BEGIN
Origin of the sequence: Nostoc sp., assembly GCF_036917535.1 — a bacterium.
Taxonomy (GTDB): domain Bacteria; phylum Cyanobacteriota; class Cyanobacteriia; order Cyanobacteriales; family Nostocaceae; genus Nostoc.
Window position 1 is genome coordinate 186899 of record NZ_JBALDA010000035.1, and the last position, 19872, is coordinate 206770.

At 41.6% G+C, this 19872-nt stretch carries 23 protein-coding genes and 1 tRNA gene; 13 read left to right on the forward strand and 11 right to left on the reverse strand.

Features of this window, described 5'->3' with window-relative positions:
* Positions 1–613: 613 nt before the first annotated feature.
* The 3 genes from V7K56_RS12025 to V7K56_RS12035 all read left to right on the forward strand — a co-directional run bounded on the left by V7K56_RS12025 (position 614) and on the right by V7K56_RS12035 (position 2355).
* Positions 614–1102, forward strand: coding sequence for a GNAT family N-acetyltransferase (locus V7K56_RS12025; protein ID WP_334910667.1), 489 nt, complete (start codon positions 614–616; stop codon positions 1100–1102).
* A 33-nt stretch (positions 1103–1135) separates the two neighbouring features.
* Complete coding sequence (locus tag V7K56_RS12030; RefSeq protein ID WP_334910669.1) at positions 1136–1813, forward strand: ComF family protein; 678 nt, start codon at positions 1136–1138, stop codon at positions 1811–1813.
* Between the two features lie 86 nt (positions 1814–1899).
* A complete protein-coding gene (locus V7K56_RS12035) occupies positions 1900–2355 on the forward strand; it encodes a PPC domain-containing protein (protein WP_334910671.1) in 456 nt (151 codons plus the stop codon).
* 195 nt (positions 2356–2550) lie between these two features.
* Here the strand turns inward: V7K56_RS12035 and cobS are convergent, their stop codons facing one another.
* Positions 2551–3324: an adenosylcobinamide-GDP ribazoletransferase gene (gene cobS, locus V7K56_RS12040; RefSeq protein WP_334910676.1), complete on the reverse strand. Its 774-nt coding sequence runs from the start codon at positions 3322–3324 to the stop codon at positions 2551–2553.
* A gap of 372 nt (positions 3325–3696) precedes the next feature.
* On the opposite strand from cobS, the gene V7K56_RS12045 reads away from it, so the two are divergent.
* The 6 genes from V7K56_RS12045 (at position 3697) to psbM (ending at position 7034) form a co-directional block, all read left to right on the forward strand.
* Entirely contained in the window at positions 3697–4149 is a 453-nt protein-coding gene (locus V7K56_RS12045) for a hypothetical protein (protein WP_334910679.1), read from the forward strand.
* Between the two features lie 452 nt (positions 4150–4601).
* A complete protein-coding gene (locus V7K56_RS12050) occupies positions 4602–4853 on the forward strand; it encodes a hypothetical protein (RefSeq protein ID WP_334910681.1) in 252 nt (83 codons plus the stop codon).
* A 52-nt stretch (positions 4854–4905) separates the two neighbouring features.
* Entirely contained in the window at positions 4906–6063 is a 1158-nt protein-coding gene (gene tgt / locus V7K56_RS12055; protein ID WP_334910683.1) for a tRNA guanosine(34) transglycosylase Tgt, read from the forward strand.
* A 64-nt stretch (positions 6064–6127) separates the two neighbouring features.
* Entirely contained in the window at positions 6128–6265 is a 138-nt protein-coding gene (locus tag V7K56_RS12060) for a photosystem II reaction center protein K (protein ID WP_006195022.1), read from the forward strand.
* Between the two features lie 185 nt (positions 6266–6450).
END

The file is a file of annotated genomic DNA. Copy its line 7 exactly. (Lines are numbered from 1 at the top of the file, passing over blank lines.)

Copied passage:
* The 3 genes from V7K56_RS12025 to V7K56_RS12035 all read left to right on the forward strand — a co-directional run bounded on the left by V7K56_RS12025 (position 614) and on the right by V7K56_RS12035 (position 2355).